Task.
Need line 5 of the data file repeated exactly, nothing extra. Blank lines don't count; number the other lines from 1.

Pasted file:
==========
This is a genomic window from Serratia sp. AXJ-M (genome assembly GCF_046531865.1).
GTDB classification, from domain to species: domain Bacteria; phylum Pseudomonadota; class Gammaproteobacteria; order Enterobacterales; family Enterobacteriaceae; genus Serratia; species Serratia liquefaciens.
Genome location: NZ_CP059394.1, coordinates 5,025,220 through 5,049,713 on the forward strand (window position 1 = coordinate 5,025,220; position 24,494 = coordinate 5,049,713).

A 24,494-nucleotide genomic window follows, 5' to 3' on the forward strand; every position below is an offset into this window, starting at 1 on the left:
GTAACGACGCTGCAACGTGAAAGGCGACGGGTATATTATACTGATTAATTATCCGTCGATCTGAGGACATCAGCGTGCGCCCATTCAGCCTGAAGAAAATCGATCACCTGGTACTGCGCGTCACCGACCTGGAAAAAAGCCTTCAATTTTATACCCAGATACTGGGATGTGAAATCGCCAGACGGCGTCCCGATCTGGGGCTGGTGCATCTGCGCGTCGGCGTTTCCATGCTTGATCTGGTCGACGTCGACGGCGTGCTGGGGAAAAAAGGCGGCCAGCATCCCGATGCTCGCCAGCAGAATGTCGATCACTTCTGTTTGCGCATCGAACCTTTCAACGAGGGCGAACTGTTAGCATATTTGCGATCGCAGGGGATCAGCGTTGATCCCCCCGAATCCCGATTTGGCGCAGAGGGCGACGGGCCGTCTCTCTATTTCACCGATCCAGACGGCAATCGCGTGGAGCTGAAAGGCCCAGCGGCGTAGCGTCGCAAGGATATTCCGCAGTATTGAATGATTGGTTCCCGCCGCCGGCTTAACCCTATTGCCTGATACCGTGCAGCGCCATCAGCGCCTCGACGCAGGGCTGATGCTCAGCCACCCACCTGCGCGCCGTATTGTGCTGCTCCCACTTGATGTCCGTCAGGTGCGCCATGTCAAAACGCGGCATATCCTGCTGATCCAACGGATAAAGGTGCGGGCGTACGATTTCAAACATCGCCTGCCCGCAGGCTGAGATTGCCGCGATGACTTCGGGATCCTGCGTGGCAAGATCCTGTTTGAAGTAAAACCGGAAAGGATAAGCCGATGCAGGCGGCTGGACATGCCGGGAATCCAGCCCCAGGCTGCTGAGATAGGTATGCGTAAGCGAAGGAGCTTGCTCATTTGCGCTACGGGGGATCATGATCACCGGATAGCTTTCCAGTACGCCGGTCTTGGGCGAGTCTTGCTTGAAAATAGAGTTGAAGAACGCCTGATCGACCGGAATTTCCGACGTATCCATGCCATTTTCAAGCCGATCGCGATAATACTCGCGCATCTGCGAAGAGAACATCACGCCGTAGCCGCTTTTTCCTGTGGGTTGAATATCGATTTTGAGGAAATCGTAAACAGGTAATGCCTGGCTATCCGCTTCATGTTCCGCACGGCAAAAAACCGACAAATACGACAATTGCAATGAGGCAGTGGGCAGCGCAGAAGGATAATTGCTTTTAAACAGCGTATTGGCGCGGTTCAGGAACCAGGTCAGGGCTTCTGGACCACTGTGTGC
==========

GTAACGACGCTGCAACGTGAAAGGCGACGGGTATATTATACTGATTAATTATCCGTCGATCTGAGGACATCAGCGTGCGCCCATTCAGCCTGAAGAAAATCGATCACCTGGTACTGCGCGTCACCGACCTGGAAAAAAGCCTTCAATTTTATACCCAGATACTGGGATGTGAAATCGCCAGACGGCGTCCCGATCTGGGGCTGGTGCATCTGCGCGTCGGCGTTTCCATGCTTGATCTGGTCGACGTCGACGGCGTGCTGGGGAAAAAAGGCGGCCAGCATCCCGATGCTCGCCAGCAGAATGTCGATCACTTCTGTTTGCGCATCGAACCTTTCAACGAGGGCGAACTGTTAGCATATTTGCGATCGCAGGGGATCAGCGTTGATCCCCCCGAATCCCGATTTGGCGCAGAGGGCGACGGGCCGTCTCTCTATTTCACCGATCCAGACGGCAATCGCGTGGAGCTGAAAGGCCCAGCGGCGTAGCGTCGCAAGGATATTCCGCAGTATTGAATGATTGGTTCCCGCCGCCGGCTTAACCCTATTGCCTGATACCGTGCAGCGCCATCAGCGCCTCGACGCAGGGCTGATGCTCAGCCACCCACCTGCGCGCCGTATTGTGCTGCTCCCACTTGATGTCCGTCAGGTGCGCCATGTCAAAACGCGGCATATCCTGCTGATCCAACGGATAAAGGTGCGGGCGTACGATTTCAAACATCGCCTGCCCGCAGGCTGAGATTGCCGCGATGACTTCGGGATCCTGCGTGGCAAGATCCTGTTTGAAGTAAAACCGGAAAGGATAAGCCGATGCAGGCGGCTGGACATGCCGGGAATCCAGCCCCAGGCTGCTGAGATAGGTATGCGTAAGCGAAGGAGCTTGCTCATTTGCGCTACGGGGGATCATGATCACCGGATAGCTTTCCAGTACGCCGGTCTTGGGCGAGTCTTGCTTGAAAATAGAGTTGAAGAACGCCTGATCGACCGGAATTTCCGACGTATCCATGCCATTTTCAAGCCGATCGCGATAATACTCGCGCATCTGCGAAGAGAACATCACGCCGTAGCCGCTTTTTCCTGTGGGTTGAATATCGATTTTGAGGAAATCGTAAACAGGTAATGCCTGGCTATCCGCTTCATGTTCCGCACGGCAAAAAACCGACAAATACGACAATTGCAATGAGGCAGTGGGCAGCGCAGAAGGATAATTGCTTTTAAACAGCGTATTGGCGCGGTTCAGGAACCAGGTCAGGGCTTCTGGACCACTGTGTGC